Last month as Nicki Minaj was performing her half of Beyonce’s “***Flawless” remix at the iHeartRadio Music festival when her music abruptly stopped. “You guys, is there a problem in the back?” she asked. “’Cause I can do it acapella,” she declared as she proceeded to launch into the verbal acrobatics that have made her the burgeoning icon that she is.

As I watched Minaj rap I couldn’t help but think of another performance given by her contemporary Iggy Azalea.  In June, Azalea appeared to fail to even lip sync during a Chicago performance with Jennifer Lopez. Even though there’s no way to prove it, I think the hiccup during Minaj’s “***Flawless” performance was her subtle way of making a statement about her talent and her acclaim relative to Azalea’s. Nicki was showing herself to be the superior rapper while criticizing Iggy’s ability to perform in the face of a technical difficulty. In short, Nicki was throwing shade.

During that performance and her acceptance speech at the BET Awards, Nicki was using shade to make a political statement. As Evette Dionne pointed out in an article for Bustle.com white privilege has enabled Iggy Azalea, a rapper of what some might call questionable talent, to acquire a level of visibility and acclaim that is comparable to Minaj’s despite the fact that she has yet to achieve similar career milestones.

Dionne writes:

“It is, in fact, the privilege of being white that allows Azalea to be declared hip-hop’s preeminent figure when her album sold 52,000 copies in its first week, even though Nicki Minaj’s ‘Pink Friday’ sold 375,000 in its week-one debut.”

Despite this glaring difference between the two artists’ impact on music, Forbes saw fit to declare that “hip hop is run” by Iggy Azalea anyway. Though this kind of distortion is disconcerting it’s hardly new. As writer Joseph Vogel pointed out in an article for The Atlantic, a similar disparity exists in the ways that pop icons Janet Jackson and Madonna are received and celebrated.

Vogel writes:

“Yet in spite of their similar commercial achievements and cultural impact, Janet Jackson remains, by comparison [to Madonna], grossly undervalued by critics and historians. Try to find a book on her career, cultural significance, or creative work, and with the exception of her 2011 autobiography, True You: A Journey To Finding and Loving Yourself, which focuses on her struggles with body image and self-esteem, you will come up empty-handed. Do the same with Madonna, and you will find at least 20 books by major publishers.”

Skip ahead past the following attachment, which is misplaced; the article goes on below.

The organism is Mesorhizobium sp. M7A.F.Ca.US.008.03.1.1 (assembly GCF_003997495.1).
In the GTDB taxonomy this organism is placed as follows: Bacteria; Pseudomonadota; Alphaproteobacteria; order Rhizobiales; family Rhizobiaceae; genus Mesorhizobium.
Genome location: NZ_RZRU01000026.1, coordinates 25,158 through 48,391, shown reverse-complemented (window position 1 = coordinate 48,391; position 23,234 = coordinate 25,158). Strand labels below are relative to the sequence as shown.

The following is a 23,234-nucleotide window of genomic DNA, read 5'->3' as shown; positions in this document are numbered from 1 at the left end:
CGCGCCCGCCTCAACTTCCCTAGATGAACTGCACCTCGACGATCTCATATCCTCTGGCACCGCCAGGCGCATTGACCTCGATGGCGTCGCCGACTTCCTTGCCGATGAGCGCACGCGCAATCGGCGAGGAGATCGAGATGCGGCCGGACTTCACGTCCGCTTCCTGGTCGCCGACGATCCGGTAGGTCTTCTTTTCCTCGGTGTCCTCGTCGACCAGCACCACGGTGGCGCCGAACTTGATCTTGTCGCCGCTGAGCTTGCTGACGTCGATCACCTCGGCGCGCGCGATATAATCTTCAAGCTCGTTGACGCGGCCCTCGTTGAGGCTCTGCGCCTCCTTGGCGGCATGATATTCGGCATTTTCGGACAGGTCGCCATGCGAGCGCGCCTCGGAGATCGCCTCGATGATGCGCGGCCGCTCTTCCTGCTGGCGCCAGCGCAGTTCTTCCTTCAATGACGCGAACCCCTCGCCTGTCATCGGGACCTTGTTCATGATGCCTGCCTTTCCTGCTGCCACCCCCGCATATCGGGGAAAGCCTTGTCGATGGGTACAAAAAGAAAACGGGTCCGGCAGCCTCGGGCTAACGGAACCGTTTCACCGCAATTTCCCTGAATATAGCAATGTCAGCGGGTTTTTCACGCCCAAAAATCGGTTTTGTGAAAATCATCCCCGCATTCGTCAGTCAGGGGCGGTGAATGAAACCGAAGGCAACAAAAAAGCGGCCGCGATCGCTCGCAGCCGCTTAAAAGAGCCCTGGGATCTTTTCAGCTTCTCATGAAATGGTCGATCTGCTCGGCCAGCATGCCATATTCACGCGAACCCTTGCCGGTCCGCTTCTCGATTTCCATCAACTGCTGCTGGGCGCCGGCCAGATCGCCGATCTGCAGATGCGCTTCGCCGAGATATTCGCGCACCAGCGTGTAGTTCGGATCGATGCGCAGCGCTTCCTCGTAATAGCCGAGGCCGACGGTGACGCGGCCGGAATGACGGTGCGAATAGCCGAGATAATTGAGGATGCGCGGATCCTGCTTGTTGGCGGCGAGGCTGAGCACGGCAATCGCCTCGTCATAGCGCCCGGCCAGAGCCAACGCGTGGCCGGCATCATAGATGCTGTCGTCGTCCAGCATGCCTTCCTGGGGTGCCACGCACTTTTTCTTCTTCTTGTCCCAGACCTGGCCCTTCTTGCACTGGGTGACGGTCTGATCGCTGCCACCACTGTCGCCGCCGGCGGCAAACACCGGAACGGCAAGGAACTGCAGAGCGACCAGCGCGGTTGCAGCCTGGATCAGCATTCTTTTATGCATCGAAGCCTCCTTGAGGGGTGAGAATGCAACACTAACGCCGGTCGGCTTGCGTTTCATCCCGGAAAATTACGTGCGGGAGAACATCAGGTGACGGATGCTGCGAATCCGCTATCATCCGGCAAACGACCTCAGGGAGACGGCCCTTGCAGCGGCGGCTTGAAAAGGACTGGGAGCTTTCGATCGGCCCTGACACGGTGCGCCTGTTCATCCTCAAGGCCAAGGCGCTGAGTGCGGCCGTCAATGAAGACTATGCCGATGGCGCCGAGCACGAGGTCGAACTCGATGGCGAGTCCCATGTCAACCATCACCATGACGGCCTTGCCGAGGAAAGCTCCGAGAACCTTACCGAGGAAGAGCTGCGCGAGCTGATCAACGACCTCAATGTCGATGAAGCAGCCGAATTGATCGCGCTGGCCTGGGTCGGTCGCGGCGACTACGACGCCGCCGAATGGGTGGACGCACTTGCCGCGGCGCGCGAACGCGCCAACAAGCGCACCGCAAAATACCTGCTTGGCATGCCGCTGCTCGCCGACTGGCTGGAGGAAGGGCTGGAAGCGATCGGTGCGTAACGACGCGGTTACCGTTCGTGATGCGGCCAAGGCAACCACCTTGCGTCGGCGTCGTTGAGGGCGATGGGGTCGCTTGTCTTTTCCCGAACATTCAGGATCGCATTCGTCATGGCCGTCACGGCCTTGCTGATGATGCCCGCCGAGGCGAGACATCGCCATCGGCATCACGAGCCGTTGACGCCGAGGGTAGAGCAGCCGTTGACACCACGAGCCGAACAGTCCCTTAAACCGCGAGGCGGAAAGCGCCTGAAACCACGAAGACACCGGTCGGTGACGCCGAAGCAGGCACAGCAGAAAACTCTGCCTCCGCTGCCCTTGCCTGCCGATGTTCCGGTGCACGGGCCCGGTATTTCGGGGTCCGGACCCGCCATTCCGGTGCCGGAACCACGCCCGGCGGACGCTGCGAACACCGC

Vogel goes on to mention that Madonna is a Rock and Roll Hall of Fame inductee, an important seal of approval that Janet has notably not yet received.

Iggy’s Forbes Magazine article and the levity with which the mainstream treats Janet Jackson’s notable  achievements are ways of warping and ultimately nullifying the legacies of women of color. The subtle jabs that Nicki Minaj made at Iggy Azalea during her BET Awards acceptance speech and Las Vegas performance were just her way of rectifying that. While Iggy Azalea seems to be a well-meaning and nice enough person her measure of talent is in no way comparable to Nicki Minaj’s, Angel Haze’s or Charlie Baltimore’s, the women that she was allowed to stand beside in BET’s Best Female Hip-Hop Artist category.

Nicki Minaj knows that despite the fact that she can outsell Iggy Azalea and rap veritable circles around her that her hard-earned status as hip hop’s queen emcee can be unrightfully usurped. After all, if Janet Jackson’s impact can be erased from history why not Nicki Minaj’s?

She also knows that if she were to make a point of explicitly saying that the gulf between she and Azalea’s talent is wide and unlikely to be bridged that she would probably receive undue criticism. So instead, in the face of America’s fascination with the performance of blackness in white bodies, she throw shade. And while some might call it petty, I say its political.

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